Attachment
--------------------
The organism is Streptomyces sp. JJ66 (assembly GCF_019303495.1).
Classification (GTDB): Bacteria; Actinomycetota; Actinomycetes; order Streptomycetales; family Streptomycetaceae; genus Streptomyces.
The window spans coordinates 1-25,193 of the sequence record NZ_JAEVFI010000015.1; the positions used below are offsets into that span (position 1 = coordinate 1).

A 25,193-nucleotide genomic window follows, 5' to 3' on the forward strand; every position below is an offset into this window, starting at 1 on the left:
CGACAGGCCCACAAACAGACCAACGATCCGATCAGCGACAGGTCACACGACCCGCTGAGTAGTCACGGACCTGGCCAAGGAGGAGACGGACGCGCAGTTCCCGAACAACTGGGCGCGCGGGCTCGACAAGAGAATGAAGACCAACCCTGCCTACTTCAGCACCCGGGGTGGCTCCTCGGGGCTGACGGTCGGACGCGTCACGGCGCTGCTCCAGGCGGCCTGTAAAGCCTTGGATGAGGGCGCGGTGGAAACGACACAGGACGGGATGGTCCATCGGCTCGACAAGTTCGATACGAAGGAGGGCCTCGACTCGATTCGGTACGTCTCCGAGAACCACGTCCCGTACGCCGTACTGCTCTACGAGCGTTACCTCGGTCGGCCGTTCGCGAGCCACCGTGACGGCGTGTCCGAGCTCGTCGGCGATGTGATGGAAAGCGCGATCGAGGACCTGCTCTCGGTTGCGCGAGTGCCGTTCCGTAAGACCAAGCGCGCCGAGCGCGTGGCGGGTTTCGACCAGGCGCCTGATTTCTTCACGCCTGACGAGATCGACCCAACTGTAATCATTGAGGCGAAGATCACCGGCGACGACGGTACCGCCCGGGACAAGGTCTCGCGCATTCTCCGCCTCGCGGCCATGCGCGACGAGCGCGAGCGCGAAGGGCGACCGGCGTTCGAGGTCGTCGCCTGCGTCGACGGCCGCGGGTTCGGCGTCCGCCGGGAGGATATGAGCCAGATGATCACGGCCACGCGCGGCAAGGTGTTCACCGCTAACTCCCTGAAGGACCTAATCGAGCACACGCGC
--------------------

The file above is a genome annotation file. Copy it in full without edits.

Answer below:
The organism is Streptomyces sp. JJ66 (assembly GCF_019303495.1).
Classification (GTDB): Bacteria; Actinomycetota; Actinomycetes; order Streptomycetales; family Streptomycetaceae; genus Streptomyces.
The window spans coordinates 1-25,193 of the sequence record NZ_JAEVFI010000015.1; the positions used below are offsets into that span (position 1 = coordinate 1).

A 25,193-nucleotide genomic window follows, 5' to 3' on the forward strand; every position below is an offset into this window, starting at 1 on the left:
CGACAGGCCCACAAACAGACCAACGATCCGATCAGCGACAGGTCACACGACCCGCTGAGTAGTCACGGACCTGGCCAAGGAGGAGACGGACGCGCAGTTCCCGAACAACTGGGCGCGCGGGCTCGACAAGAGAATGAAGACCAACCCTGCCTACTTCAGCACCCGGGGTGGCTCCTCGGGGCTGACGGTCGGACGCGTCACGGCGCTGCTCCAGGCGGCCTGTAAAGCCTTGGATGAGGGCGCGGTGGAAACGACACAGGACGGGATGGTCCATCGGCTCGACAAGTTCGATACGAAGGAGGGCCTCGACTCGATTCGGTACGTCTCCGAGAACCACGTCCCGTACGCCGTACTGCTCTACGAGCGTTACCTCGGTCGGCCGTTCGCGAGCCACCGTGACGGCGTGTCCGAGCTCGTCGGCGATGTGATGGAAAGCGCGATCGAGGACCTGCTCTCGGTTGCGCGAGTGCCGTTCCGTAAGACCAAGCGCGCCGAGCGCGTGGCGGGTTTCGACCAGGCGCCTGATTTCTTCACGCCTGACGAGATCGACCCAACTGTAATCATTGAGGCGAAGATCACCGGCGACGACGGTACCGCCCGGGACAAGGTCTCGCGCATTCTCCGCCTCGCGGCCATGCGCGACGAGCGCGAGCGCGAAGGGCGACCGGCGTTCGAGGTCGTCGCCTGCGTCGACGGCCGCGGGTTCGGCGTCCGCCGGGAGGATATGAGCCAGATGATCACGGCCACGCGCGGCAAGGTGTTCACCGCTAACTCCCTGAAGGACCTAATCGAGCACACGCGC